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The LC19 Story - Reusable Fault Components

From: Asir Vedamuthu <asirv@webmethods.com>
Date: Wed, 20 Oct 2004 09:29:37 -0400
Message-ID: <5B10E50E14A4594EB1B5566B69AD9407068E6882@maileast>
To: www-ws-desc@w3.org

 ref: http://www.w3.org/2002/ws/desc/4/lc-issues/issues.html#LC19

Action: Asir to detail binding changes or justify why they aren't necessary
(LC19)

The LC19 Story .. "We request the WG to elevate fault components as first
class daughters of definition components" .. detail changes are,


[1] Definitions Component.{faults} is a set of Fault components. {faults} is
an open set. That is, faults that are not described in {faults} property can
also be generated at run-time.


[2] An Operation Fault Reference component associates a fault to a fault
message occurring in a pattern. A fault is uniquely identified by its QName,
{target namespace} and {name} properties.

Operation Fault Reference component.{fault reference} = a fault component in
the {faults} property of the Definitions Component.


[3] A Binding Fault Component describes the concrete binding of a fault to a
concrete message format. A fault is uniquely identified by its QName,
{target namespace} and {name} properties.

Binding Fault Component.{fault reference} = a fault component in the
{faults} property of the Definitions Component.


[4] URI reference for a fault component is fault(x), where x is "{name}
property of fault".


That is,
Definition.{faults} |<------ Operation Fault Reference
                    |<------ Binding Fault
                    
Why?

* Allows users to identify faults across interfaces, across multiple
operations and referenced in bindings. Avoids duplicate fault declarations.
           
* Naturally maps to programming languages.
           
* Eliminates several constraints, limitations and best practice statements
(see below) in Part 1:

(a) "Interface Fault components are local to Interface components; they
cannot be referred to by QName, despite having both {name} and {target
namespace} properties."

- http://www.w3.org/TR/2004/WD-wsdl20-20040803/#InterfaceFault_details

(b) For interface extension, fault component's {name} and {target
namespace}:

"In cases where, due to an interface extending one or more other interfaces,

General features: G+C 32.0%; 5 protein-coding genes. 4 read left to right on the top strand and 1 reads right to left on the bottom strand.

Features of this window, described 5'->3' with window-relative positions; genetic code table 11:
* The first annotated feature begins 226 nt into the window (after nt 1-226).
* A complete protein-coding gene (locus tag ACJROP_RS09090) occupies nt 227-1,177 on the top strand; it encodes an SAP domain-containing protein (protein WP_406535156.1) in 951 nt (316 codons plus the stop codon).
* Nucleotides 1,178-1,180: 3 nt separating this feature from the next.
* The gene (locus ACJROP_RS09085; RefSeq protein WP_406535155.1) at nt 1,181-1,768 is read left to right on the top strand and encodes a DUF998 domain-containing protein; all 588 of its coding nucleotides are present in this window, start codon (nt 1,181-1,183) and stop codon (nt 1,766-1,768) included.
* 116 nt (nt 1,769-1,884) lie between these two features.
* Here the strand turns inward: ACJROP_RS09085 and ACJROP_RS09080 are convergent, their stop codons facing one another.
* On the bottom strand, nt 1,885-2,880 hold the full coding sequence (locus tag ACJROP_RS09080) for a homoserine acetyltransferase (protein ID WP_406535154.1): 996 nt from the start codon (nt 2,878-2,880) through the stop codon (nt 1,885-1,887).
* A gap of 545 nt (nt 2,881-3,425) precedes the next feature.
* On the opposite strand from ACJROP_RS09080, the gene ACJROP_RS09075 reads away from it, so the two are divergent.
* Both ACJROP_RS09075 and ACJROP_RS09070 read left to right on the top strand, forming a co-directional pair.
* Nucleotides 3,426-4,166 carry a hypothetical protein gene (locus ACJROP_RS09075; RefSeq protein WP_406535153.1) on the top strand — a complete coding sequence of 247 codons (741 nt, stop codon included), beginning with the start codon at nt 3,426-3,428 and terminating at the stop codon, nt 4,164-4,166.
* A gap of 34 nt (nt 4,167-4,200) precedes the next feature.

two or more Interface Faults components have the same value for their {name}
and {target namespace} properties, then the component models of those
Interface Fault components MUST be equivalent (see 2.16 Equivalence of
Components). If the Interface Fault components are equivalent then they are
considered to collapse into a single component. It is an error if two
Interface Fault components have the same value for their {name} and {target
namespace} properties but are not equivalent.

Note that, due to the above rules, if two interfaces that have the same
value for their {target namespace} property also have one or more faults
that have the same value for their {name} property then those two interfaces
cannot both form part of the derivation chain of a derived interface unless
those faults are the same fault."

Note:

For the above reason, it is considered good practice to ensure, where
necessary, that the {name} property of Interface Fault components within a
namespace are unique, thus allowing such derivation to occur without
inadvertent error."                    
                    
- http://www.w3.org/TR/2004/WD-wsdl20-20040803/#InterfaceFault_details

(c) "A particular fault of an interface is uniquely identified by the target
namespace of the interface and the name of the fault within that interface."

- http://www.w3.org/TR/2004/WD-wsdl20-20040803/#Binding_Fault_details

Regards,
Asir S Vedamuthu
asirv at webmethods dot com
http://www.webmethods.com/ 
Received on Wednesday, 20 October 2004 13:30:13 GMT

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